depressive symptoms. The recommended cutoff scores, established by the CDI
developer, Kovacs, have been put into question.
Normative data are reported in the test manual on a sample of 1,266
American public school children, age 716 years. These children were not assessed
for the presence or absence of depression according to diagnostic criteria and so
are assumed to have a mix of cases (those meeting diagnostic criteria for a formal
depressive disorder) and non-cases. Data from a separate clinical sample of 134
adolescents who did meet criteria for depressive disorders were collected over a 9year period. On the basis of these data, Kovacs has recommended various cutoff
scores on the CDI when screening for depression in children. Matthey found issues
with the statistical calculations used to determine the base rate of depression in the
sample; the use of the base rate as the criterion against which a cutoff score is
calculated; and third, the clinical usefulness of the suggested cutoff scores, based
on the more usual method of calculating cutoff scores (Matthey, 2002).
Base rates are the prevalence of a condition in the population and are
calculated by examining reasonably large representative samples of the population
of interest (Anastasi, 1988). Kovacs has reported that using her samples of 1,266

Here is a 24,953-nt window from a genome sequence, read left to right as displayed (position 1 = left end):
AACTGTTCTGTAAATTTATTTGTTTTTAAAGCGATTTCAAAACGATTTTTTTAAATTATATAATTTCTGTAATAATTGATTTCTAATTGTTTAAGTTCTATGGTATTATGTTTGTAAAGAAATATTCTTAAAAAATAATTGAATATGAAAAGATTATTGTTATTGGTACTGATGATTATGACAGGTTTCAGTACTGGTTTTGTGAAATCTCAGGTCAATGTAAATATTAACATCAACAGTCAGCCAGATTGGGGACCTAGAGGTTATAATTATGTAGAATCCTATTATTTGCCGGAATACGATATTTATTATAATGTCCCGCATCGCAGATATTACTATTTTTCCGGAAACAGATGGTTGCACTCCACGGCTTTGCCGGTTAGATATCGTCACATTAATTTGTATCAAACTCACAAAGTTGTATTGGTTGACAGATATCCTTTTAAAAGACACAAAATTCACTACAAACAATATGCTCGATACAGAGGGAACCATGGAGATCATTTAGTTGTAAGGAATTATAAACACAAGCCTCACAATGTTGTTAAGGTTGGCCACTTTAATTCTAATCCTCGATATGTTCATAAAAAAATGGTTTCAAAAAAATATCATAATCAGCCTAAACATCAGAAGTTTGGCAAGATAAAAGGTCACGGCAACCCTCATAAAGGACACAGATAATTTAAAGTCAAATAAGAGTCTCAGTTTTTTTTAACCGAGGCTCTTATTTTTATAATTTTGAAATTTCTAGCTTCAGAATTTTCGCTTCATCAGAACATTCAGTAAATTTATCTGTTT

schoolchildren and 134 depressed children, the base rate of depression is 9.57%
(134 as a percentage of the total number of children; viz, 1,400). There is a basic

Analysis of Childrens Depression Inventory - Mann


flaw in this calculation, which renders the reported base rate invalid. The 134
depressed children were not part of the original sampling procedure; rather, they
were a collection of cases seen clinically over a period of some 9 years. Kovacs
could have chosen to continue collecting data on clinic-referred children for, say, a
further 5 years. In this case, she might have ended up with CDI information on 600
depressed children (an arbitrary figure for the purpose of illustration). With her
original calculations, this would then mean the base rate for depression would be
32.15% not 9.57%. As this illustrates, base rates can be calculated only by